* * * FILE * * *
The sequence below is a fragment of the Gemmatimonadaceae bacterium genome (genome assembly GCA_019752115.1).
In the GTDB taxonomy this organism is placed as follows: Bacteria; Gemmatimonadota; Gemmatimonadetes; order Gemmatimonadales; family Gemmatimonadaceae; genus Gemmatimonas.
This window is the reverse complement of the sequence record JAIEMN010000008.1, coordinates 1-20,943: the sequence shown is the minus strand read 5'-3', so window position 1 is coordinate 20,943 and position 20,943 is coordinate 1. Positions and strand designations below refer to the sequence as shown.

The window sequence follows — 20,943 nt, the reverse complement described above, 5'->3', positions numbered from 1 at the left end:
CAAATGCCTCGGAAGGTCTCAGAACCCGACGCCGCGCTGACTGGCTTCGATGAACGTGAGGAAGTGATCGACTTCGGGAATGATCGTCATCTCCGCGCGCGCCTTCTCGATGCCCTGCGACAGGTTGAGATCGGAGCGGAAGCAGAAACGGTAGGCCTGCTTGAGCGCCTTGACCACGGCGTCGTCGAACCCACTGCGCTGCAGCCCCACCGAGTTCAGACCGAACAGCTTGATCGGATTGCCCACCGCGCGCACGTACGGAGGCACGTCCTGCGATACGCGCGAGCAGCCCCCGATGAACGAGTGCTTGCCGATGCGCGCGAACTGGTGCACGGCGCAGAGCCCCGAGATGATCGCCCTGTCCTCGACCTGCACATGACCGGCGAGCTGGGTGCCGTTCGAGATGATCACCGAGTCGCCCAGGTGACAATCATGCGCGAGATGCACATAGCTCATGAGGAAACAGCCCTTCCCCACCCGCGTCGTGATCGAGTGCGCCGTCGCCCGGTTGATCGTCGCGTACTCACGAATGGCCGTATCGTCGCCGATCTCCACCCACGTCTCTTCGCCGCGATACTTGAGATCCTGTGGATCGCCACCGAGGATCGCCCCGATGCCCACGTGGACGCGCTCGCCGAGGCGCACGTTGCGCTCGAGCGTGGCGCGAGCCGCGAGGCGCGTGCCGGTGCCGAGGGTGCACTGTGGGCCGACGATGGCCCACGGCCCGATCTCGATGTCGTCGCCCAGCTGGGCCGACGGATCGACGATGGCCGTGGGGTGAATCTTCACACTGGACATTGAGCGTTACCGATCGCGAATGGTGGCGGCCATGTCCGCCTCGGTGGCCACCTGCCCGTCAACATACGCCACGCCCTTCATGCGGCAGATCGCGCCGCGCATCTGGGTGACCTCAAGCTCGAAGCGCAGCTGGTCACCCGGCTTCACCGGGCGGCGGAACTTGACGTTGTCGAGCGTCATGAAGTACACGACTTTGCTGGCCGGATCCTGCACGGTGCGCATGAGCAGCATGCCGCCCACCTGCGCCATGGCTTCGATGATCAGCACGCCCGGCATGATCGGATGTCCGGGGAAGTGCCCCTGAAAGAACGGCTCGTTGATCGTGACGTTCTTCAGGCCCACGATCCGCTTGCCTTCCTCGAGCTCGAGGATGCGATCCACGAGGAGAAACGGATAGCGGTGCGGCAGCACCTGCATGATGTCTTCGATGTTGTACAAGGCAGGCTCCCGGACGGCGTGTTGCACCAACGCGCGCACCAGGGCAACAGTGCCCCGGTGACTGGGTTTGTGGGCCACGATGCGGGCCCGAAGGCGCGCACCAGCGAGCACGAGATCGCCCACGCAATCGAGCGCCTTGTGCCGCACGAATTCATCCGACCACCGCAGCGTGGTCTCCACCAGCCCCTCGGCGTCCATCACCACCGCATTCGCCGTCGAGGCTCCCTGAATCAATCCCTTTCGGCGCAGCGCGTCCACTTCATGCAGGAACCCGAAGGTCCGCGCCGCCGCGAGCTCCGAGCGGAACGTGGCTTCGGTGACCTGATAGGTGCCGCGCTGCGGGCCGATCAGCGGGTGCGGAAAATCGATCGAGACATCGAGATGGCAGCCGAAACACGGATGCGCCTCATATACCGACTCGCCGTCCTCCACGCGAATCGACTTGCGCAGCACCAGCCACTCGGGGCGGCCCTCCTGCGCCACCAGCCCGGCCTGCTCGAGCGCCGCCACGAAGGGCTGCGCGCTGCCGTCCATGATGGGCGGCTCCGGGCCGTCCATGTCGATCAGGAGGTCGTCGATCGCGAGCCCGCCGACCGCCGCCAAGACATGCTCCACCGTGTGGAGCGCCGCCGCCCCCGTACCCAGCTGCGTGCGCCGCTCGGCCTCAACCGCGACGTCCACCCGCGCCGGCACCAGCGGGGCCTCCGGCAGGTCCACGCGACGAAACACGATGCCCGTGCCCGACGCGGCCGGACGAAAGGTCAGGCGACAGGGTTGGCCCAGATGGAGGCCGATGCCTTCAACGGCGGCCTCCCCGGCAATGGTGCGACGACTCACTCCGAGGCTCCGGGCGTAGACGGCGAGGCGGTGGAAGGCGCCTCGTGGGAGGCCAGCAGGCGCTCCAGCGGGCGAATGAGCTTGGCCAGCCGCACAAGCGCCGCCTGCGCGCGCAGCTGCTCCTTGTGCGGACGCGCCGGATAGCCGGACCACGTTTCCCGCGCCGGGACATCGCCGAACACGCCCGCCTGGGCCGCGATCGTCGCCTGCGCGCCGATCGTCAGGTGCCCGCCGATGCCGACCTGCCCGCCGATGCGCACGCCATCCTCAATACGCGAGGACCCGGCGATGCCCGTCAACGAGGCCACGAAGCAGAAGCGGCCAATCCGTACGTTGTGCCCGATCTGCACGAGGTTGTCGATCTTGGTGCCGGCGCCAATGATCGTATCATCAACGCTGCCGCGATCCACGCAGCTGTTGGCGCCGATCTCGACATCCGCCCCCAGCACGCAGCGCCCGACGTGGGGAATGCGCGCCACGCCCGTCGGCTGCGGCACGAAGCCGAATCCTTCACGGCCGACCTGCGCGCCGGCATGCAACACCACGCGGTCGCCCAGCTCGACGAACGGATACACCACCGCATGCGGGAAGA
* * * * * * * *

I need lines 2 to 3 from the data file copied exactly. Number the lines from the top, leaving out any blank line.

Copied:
In the GTDB taxonomy this organism is placed as follows: Bacteria; Gemmatimonadota; Gemmatimonadetes; order Gemmatimonadales; family Gemmatimonadaceae; genus Gemmatimonas.
This window is the reverse complement of the sequence record JAIEMN010000008.1, coordinates 1-20,943: the sequence shown is the minus strand read 5'-3', so window position 1 is coordinate 20,943 and position 20,943 is coordinate 1. Positions and strand designations below refer to the sequence as shown.